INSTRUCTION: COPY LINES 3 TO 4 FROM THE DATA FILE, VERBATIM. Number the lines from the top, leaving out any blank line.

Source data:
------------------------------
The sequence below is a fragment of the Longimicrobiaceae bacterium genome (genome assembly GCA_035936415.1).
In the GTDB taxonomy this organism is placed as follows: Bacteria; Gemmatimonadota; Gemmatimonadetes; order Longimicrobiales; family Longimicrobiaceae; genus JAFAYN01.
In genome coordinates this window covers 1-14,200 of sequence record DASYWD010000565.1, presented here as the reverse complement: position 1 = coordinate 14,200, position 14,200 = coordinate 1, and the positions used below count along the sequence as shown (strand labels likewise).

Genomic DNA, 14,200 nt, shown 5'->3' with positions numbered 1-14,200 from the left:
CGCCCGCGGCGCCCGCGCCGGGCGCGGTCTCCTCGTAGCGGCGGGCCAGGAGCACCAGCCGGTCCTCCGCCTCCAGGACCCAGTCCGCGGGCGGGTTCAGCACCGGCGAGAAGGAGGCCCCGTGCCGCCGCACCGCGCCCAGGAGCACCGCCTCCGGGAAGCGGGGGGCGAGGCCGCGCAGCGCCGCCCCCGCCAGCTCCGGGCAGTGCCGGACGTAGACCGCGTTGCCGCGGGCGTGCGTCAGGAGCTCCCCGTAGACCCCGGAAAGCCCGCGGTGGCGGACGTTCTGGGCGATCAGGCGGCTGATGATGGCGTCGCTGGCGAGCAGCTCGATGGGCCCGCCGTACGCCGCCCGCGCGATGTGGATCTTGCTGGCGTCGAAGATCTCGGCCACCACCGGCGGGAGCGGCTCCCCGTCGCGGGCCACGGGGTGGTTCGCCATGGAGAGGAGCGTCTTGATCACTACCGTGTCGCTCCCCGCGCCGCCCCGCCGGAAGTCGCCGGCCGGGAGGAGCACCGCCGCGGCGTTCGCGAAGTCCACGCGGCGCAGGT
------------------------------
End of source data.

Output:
In genome coordinates this window covers 1-14,200 of sequence record DASYWD010000565.1, presented here as the reverse complement: position 1 = coordinate 14,200, position 14,200 = coordinate 1, and the positions used below count along the sequence as shown (strand labels likewise).

Genomic DNA, 14,200 nt, shown 5'->3' with positions numbered 1-14,200 from the left: